"FASD: Let's talk about it," say community groups across the province.
September 9th was Fetal Alcohol Spectrum Disorder (FASD) Awareness Day. Groups across the province hosted community walks, breakfast gatherings, presentations about FASD, and a variety of other events. Their mission was to increase understanding around this disability and to help prevent it.
During the nine months of pregnancy, the unborn baby (fetus) is growing and developing. The mother feeds and nourishes her baby through the placenta and umbilical cord. Everything a mother eats and drinks is shared with her fetus. Alcohol is a dangerous teratogen (poison) that attacks the cells of the developing baby, causing cell death and damage. The result for the baby can be physical and neurological damage. This can lead to behaviour and learning difficulties that will have an impact on the child and family and permanently affect their lives.
FASD is the leading cause of cognitive disabilities in Canada. Recent research suggests that as many as seven in 100 babies have an FASD. It is often considered an 'invisible' disability because of the damage to the brain. For many children affected by alcohol prenatally, what is 'visible' are the resulting behaviour difficulties, learning problems, and the struggles to 'fit in'.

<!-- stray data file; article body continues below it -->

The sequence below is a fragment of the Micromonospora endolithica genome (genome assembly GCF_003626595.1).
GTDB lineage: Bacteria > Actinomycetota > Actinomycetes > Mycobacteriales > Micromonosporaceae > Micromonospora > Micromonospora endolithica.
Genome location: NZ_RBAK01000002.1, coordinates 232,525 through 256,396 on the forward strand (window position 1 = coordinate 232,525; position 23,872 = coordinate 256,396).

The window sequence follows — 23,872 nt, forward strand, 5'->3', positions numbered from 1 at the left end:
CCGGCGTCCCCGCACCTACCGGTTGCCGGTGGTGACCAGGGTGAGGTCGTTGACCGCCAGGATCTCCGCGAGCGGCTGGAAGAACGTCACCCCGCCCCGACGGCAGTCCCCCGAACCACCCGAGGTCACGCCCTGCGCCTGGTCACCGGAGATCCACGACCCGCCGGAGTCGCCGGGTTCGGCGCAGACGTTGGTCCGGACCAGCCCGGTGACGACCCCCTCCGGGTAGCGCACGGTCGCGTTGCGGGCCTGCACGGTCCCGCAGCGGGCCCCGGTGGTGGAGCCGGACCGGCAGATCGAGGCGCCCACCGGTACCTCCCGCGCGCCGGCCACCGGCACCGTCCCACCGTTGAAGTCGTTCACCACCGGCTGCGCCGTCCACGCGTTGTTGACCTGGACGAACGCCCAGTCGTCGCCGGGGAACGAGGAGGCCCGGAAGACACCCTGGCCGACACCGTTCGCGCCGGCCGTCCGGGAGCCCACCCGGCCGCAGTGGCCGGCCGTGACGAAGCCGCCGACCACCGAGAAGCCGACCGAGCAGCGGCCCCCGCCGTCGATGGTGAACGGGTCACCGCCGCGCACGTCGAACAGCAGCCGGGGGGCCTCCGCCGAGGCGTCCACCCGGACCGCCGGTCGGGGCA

"Everyone wants a healthy baby. Women who plan their pregnancies and choose not to drink for nine months will not have children with FASD. Those who have unplanned pregnancies and quit drinking as soon as they find out they are pregnant, reduce the risk of alcohol-related harm to the fetus," said Noreen Agrey, Executive Director of the Saskatchewan Prevention Institute. "There are others who struggle with alcohol and need support. But this is not just a woman’s issue; we all have a responsibility to respect and support a woman’s choice not to drink when she is pregnant."
The Saskatchewan Prevention Institute, a provincial, non-profit organization has been working since 1980 to raise awareness and educate others about the prevention of disabling conditions in children.